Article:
News
News
11/23/2004
01:44 PM
Connect Directly
RSS
E-Mail
50%
50%

Ad Firm Describes Hacker Attack, Cites Internet Explorer As Security Risk

A German online ad firm details an attack that infected some visitors to its clients' sites with the MyDoom/Bofra worm, exploiting an Internet Explorer 6.0 security bug.

More details came to light Tuesday about the weekend attack that compromised a German Web advertising company's server and infected users who visited Web sites run by the firm's clients with the MyDoom/Bofra worm.

According to a statement released last Monday night by Falk eSolutions, the attack began early Saturday morning when an attacker managed to infiltrate the server and place code that redirected ad requests to a third-party site.

That site was http://search.comedycentral.com, which had also been compromised by the attacker. Neither Falk nor the SANS Institute's Internet Storm Center, which tracked and helped investigate the attack, have any idea when Comedy Central's site has cracked. As of mid-morning Tuesday, Comedy Central's search site was offline.

"It looks like Comedy Central and perhaps some other sites were compromised first, followed by Falk. Then, Falk's site was configured to redirect visitors to Comedy Central," said Marcus Sachs, the director of the Storm Center, in a statement.

Falk continued to play down the extent of the problem, saying potential redirects to the exploit code on the Comedy Central server were less then 2 percent of the ad requests from European client sites, and under 0.1 percent of those from U.S. clients during the six-hour span of the attack.

To some extent, Falk put the blame on Microsoft, whose Internet Explorer 6.0 browser was exploited by the attack when the redirected requests downloaded the MyDoom/Bofra worm instead of ads to PCs. The bug in IE, dubbed the IFRAME vulnerability, has not yet been patched,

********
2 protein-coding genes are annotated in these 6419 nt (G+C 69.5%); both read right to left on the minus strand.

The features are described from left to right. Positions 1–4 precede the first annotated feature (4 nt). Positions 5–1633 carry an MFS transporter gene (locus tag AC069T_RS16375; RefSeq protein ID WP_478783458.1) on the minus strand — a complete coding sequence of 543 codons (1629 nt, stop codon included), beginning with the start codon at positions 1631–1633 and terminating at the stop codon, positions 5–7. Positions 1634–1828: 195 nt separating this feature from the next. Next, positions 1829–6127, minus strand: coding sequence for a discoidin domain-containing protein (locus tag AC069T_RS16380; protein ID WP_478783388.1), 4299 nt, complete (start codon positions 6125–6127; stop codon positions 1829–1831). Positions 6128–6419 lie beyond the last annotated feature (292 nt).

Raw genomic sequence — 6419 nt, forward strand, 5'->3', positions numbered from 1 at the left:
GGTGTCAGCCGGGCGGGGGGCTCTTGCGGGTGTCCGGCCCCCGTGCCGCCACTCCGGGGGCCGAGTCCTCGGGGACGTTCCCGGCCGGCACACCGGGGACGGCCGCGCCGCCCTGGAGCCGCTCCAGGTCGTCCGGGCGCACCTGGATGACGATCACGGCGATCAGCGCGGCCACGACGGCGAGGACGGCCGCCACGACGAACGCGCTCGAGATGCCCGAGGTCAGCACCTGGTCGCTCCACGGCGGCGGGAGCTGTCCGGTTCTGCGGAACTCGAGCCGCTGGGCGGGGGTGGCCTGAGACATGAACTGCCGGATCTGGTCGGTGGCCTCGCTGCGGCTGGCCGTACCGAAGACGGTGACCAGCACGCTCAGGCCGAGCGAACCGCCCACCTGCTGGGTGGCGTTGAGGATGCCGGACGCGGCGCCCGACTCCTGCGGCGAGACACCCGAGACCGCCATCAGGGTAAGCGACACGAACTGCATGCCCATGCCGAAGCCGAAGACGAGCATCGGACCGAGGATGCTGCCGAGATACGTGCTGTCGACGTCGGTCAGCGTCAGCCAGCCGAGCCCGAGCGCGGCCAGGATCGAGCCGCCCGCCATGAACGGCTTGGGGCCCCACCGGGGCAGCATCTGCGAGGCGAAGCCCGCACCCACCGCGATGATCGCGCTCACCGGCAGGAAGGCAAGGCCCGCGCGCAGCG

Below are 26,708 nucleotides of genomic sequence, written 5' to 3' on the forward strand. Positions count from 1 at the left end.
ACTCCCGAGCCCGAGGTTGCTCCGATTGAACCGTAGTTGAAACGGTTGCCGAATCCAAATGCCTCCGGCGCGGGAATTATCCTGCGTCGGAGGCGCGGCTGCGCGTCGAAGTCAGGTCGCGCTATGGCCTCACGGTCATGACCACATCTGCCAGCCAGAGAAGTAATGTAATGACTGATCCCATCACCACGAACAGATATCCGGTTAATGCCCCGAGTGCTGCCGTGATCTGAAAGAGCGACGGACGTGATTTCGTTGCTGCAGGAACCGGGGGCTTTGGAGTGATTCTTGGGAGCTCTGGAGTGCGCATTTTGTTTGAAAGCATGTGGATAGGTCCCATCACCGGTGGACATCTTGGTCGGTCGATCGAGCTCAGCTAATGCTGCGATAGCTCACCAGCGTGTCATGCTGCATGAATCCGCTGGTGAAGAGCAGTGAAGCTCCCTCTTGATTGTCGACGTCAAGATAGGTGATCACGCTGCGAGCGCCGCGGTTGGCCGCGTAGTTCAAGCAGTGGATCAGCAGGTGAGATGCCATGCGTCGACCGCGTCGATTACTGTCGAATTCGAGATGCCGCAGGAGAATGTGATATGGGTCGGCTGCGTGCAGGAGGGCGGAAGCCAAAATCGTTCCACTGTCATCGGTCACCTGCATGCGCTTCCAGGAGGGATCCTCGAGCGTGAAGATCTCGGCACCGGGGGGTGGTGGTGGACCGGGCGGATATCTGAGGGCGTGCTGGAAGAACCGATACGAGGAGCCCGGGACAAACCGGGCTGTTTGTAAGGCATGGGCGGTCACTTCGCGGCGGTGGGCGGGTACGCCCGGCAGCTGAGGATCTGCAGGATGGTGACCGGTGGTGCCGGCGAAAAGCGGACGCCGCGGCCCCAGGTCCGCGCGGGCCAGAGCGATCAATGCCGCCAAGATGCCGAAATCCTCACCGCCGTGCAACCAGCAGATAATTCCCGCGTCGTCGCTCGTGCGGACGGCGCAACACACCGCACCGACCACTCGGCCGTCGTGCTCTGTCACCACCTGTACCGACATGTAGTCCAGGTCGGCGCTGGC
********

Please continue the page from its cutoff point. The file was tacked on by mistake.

"Users should consider using an alternate browser to Internet Explorer (such as Opera or Firefox) or upgrading their Microsoft operating system [to Windows XP SP2], Falk said in its statement.

Falk also said that it considers the hack a criminal matter, and has notified local authorities in Germany.

Comment  | 
Print  | 
More Insights
IT's Reputation: What the Data Says
IT's Reputation: What the Data Says
InformationWeek's IT Perception Survey seeks to quantify how IT thinks it's doing versus how the business really views IT's performance in delivering services - and, more important, powering innovation. Our results suggest IT leaders should worry less about whether they're getting enough resources and more about the relationships they have with business unit peers.
Register for InformationWeek Newsletters
White Papers
Current Issue
InformationWeek Tech Digest September 24, 2014
Start improving branch office support by tapping public and private cloud resources to boost performance, increase worker productivity, and cut costs.
Video
Slideshows
Twitter Feed
InformationWeek Radio
Sponsored Live Streaming Video
Everything You've Been Told About Mobility Is Wrong
Attend this video symposium with Sean Wisdom, Global Director of Mobility Solutions, and learn about how you can harness powerful new products to mobilize your business potential.